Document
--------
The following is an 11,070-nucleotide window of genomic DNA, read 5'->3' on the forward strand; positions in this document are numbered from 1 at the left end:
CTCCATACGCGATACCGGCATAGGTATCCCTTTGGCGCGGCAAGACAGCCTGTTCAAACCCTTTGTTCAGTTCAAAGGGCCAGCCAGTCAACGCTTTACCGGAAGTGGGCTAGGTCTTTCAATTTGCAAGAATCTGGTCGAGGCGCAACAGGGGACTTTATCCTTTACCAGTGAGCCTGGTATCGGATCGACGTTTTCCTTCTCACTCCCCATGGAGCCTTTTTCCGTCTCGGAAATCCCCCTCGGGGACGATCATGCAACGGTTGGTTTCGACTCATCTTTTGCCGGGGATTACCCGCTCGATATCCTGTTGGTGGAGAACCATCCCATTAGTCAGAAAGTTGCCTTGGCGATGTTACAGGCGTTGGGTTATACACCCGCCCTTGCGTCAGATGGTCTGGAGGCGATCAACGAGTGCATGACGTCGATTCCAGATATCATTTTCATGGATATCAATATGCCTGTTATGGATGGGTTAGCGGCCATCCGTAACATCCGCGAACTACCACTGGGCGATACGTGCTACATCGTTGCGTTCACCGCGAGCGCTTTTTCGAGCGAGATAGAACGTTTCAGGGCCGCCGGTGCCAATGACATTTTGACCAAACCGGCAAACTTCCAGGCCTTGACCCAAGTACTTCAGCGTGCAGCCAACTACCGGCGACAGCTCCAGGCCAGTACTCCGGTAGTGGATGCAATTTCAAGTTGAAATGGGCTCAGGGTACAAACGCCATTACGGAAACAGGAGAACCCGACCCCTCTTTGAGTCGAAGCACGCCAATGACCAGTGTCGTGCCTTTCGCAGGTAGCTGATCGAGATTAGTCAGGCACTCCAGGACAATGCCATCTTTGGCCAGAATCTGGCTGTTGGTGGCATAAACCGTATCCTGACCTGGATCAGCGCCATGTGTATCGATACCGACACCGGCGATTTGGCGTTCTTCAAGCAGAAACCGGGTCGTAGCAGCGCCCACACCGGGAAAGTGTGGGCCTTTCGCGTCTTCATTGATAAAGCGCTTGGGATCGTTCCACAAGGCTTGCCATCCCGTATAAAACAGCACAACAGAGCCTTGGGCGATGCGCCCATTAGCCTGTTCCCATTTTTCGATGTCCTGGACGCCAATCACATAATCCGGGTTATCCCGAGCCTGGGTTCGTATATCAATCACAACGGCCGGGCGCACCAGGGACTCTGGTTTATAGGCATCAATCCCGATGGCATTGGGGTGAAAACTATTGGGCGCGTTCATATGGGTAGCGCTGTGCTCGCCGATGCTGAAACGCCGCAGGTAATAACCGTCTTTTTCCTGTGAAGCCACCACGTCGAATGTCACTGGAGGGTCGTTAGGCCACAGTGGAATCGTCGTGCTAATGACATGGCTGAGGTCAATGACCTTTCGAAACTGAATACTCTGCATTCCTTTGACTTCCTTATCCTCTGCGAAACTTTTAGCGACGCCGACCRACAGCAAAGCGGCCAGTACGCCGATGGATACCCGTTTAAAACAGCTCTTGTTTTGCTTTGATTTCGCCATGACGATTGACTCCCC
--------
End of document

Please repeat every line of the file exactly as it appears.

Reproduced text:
The following is an 11,070-nucleotide window of genomic DNA, read 5'->3' on the forward strand; positions in this document are numbered from 1 at the left end:
CTCCATACGCGATACCGGCATAGGTATCCCTTTGGCGCGGCAAGACAGCCTGTTCAAACCCTTTGTTCAGTTCAAAGGGCCAGCCAGTCAACGCTTTACCGGAAGTGGGCTAGGTCTTTCAATTTGCAAGAATCTGGTCGAGGCGCAACAGGGGACTTTATCCTTTACCAGTGAGCCTGGTATCGGATCGACGTTTTCCTTCTCACTCCCCATGGAGCCTTTTTCCGTCTCGGAAATCCCCCTCGGGGACGATCATGCAACGGTTGGTTTCGACTCATCTTTTGCCGGGGATTACCCGCTCGATATCCTGTTGGTGGAGAACCATCCCATTAGTCAGAAAGTTGCCTTGGCGATGTTACAGGCGTTGGGTTATACACCCGCCCTTGCGTCAGATGGTCTGGAGGCGATCAACGAGTGCATGACGTCGATTCCAGATATCATTTTCATGGATATCAATATGCCTGTTATGGATGGGTTAGCGGCCATCCGTAACATCCGCGAACTACCACTGGGCGATACGTGCTACATCGTTGCGTTCACCGCGAGCGCTTTTTCGAGCGAGATAGAACGTTTCAGGGCCGCCGGTGCCAATGACATTTTGACCAAACCGGCAAACTTCCAGGCCTTGACCCAAGTACTTCAGCGTGCAGCCAACTACCGGCGACAGCTCCAGGCCAGTACTCCGGTAGTGGATGCAATTTCAAGTTGAAATGGGCTCAGGGTACAAACGCCATTACGGAAACAGGAGAACCCGACCCCTCTTTGAGTCGAAGCACGCCAATGACCAGTGTCGTGCCTTTCGCAGGTAGCTGATCGAGATTAGTCAGGCACTCCAGGACAATGCCATCTTTGGCCAGAATCTGGCTGTTGGTGGCATAAACCGTATCCTGACCTGGATCAGCGCCATGTGTATCGATACCGACACCGGCGATTTGGCGTTCTTCAAGCAGAAACCGGGTCGTAGCAGCGCCCACACCGGGAAAGTGTGGGCCTTTCGCGTCTTCATTGATAAAGCGCTTGGGATCGTTCCACAAGGCTTGCCATCCCGTATAAAACAGCACAACAGAGCCTTGGGCGATGCGCCCATTAGCCTGTTCCCATTTTTCGATGTCCTGGACGCCAATCACATAATCCGGGTTATCCCGAGCCTGGGTTCGTATATCAATCACAACGGCCGGGCGCACCAGGGACTCTGGTTTATAGGCATCAATCCCGATGGCATTGGGGTGAAAACTATTGGGCGCGTTCATATGGGTAGCGCTGTGCTCGCCGATGCTGAAACGCCGCAGGTAATAACCGTCTTTTTCCTGTGAAGCCACCACGTCGAATGTCACTGGAGGGTCGTTAGGCCACAGTGGAATCGTCGTGCTAATGACATGGCTGAGGTCAATGACCTTTCGAAACTGAATACTCTGCATTCCTTTGACTTCCTTATCCTCTGCGAAACTTTTAGCGACGCCGACCRACAGCAAAGCGGCCAGTACGCCGATGGATACCCGTTTAAAACAGCTCTTGTTTTGCTTTGATTTCGCCATGACGATTGACTCCCC